No other circuit has addressed the recoverability of the costs of government oversight of private party cleanups since Rohm & Haas. Most of the district courts outside the Third Circuit that have addressed the issue have rejected Rohm & Haas. See Town of New Windsor v. Teso Tuck; 985 F. Supp. 317, 324-27 (S.D.N.Y.1996); California v. Celtor Chemical Corp., 901 F. Supp. 1481, 1489-90 (N.D.Cal.1995); United States v. Ekotek, 1995 WL 580079, *4-5 (D.Utah Sept. 11, 1995); California Dept. of Toxic Substances Control v. SnyderGeneral Corp., 876 F. Supp. 222, 225 (E.D.Cal.1994); United States v. Lowe, 864 F. Supp. 628, 631-32 (S.D.Tex.1994). See also Colorado v. United States, 867 F. Supp. 948, 953 (D.Colo.1994). But see Bancamerica Commercial Corp. v. Trinity Industries, 900 F. Supp. 1427, 1466-67 (D.Kan.1995); County of Santa Clara v. [27 ELR 20320] Meyers Industries, 1994 U.S.Dist. LEXIS 9847, *4-9 (N.D.Cal.1994); Central Maine Power Co. v. F.J. O'Connor Co., 838 F. Supp. 641 (D.Me.1993) (following Rohm & Haas). The validity of the Third Circuit's analysis of National Cable and CERCLA is the subject of debate in the law reviews. See, e.g., Patrick M. Flynn, Comment, Government Recovery of Superfund Cleanup Oversight Costs: a Critique of United States v. Rohm & Haas Co., 47 Rutgers L.Rev. 789 (1995) (criticizing Rohm & Haas); Karyn M. Schmidt, Rohm & Haas Was Right: Recovery of Government Oversight Costs in Private Party Response Actions, 19 Wm. & Mary Envtl. L. & Pol'y. Rev. 253 (1995).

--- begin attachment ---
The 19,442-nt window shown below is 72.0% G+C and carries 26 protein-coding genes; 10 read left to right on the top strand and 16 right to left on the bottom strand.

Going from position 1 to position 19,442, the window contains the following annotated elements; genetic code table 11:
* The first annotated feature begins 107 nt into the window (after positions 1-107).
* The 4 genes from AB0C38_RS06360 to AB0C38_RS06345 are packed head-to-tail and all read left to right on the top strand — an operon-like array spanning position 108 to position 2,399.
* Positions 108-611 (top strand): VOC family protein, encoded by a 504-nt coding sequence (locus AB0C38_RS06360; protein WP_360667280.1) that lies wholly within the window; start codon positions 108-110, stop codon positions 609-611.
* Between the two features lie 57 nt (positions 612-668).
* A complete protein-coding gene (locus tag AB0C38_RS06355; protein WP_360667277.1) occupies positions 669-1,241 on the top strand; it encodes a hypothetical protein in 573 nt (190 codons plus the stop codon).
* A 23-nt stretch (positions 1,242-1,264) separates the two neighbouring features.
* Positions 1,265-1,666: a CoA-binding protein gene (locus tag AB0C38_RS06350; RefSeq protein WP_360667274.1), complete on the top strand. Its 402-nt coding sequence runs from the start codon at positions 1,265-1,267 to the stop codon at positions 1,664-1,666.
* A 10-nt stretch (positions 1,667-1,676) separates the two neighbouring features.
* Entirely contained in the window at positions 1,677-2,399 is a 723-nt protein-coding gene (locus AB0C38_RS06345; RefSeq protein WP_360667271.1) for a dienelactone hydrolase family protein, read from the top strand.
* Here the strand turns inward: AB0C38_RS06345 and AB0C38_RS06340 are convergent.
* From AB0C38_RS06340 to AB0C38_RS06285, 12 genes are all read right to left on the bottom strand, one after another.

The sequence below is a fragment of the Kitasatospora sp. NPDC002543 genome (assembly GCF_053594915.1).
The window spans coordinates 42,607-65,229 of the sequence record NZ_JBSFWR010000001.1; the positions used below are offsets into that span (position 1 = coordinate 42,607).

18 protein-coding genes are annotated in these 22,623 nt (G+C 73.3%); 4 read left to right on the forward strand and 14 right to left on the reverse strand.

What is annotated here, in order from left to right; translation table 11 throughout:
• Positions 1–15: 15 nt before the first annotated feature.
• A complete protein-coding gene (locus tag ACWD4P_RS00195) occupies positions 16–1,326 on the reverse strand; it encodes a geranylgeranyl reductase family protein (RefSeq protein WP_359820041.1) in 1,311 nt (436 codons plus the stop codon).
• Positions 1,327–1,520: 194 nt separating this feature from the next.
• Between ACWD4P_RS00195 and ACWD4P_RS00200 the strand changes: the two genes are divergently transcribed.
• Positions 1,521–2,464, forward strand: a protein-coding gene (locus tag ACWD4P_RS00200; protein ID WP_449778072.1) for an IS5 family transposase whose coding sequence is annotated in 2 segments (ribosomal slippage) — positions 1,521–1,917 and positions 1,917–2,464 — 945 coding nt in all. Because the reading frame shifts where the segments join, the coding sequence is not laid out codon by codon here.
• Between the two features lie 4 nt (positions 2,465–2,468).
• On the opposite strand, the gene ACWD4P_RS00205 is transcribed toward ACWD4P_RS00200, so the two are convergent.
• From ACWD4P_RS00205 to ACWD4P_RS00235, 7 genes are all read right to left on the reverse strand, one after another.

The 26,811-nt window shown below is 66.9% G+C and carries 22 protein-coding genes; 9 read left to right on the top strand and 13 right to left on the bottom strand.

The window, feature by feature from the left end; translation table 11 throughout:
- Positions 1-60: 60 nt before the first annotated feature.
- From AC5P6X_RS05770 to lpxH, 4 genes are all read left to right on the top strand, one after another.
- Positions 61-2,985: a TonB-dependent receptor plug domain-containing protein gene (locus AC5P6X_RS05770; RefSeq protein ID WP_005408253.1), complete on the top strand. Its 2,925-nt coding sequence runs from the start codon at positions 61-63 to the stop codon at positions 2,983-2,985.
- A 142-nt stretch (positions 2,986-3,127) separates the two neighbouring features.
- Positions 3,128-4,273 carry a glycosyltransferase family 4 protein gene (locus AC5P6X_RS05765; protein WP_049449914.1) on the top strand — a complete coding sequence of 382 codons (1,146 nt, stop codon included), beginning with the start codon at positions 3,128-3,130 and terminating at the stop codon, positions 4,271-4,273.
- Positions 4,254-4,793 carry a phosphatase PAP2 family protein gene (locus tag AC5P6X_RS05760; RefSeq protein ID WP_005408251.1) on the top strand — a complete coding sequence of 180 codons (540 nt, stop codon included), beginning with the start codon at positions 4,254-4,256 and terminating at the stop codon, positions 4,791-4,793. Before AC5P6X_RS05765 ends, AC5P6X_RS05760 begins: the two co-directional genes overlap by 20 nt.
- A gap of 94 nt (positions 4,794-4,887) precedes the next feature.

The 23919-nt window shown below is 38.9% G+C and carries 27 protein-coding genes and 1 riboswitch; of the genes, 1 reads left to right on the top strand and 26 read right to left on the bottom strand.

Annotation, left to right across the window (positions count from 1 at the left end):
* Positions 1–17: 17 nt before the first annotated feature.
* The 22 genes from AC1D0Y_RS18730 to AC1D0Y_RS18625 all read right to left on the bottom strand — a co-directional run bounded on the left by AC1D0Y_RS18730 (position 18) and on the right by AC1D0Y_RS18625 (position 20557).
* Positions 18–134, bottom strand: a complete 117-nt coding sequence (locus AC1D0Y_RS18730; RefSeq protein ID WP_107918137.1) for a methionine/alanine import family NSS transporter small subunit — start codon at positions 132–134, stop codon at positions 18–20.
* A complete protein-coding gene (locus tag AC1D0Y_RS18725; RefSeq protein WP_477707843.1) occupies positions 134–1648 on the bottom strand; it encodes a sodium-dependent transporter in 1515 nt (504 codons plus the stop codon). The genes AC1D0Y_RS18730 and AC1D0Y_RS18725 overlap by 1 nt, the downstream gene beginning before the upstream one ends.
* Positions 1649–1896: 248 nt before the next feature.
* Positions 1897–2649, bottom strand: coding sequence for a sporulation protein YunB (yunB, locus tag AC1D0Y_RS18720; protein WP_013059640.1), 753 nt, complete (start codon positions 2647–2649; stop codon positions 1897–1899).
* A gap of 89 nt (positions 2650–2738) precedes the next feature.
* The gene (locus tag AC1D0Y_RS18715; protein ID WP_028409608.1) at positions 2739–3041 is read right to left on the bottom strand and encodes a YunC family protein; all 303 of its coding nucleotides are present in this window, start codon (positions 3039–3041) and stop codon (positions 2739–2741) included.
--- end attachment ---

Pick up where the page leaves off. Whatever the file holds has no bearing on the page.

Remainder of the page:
Whether the Third Circuit's application of the National Cable/Skinner analysis to EPA oversight costs under CERCLA in Rohm & Haas is correct is questionable. CERCLA response costs are not user fees or taxes, but payments by responsible parties in restitution for cleanup costs. EPA oversight costs are not fees or taxes levied against innocent members of a regulated industry to pay the EPA's general administrative costs, but part of the damages caused or contributed to by specific persons. See Town of Windsor, 935 F. Supp. 317, 325-27; Ekotek, 1995 WL 580079 at *6.
However, Rohm & Haas resolved a different issue than the one presented in this case. The court in Rohm & Haas held only that government oversight of private party removal actions as defined in § 101(23) was not a removal action whose costs could be recovered under § 107(a). The court in Rohm & Haas analyzed only the definition of removal and did not consider or cite the broader definition of remedial action.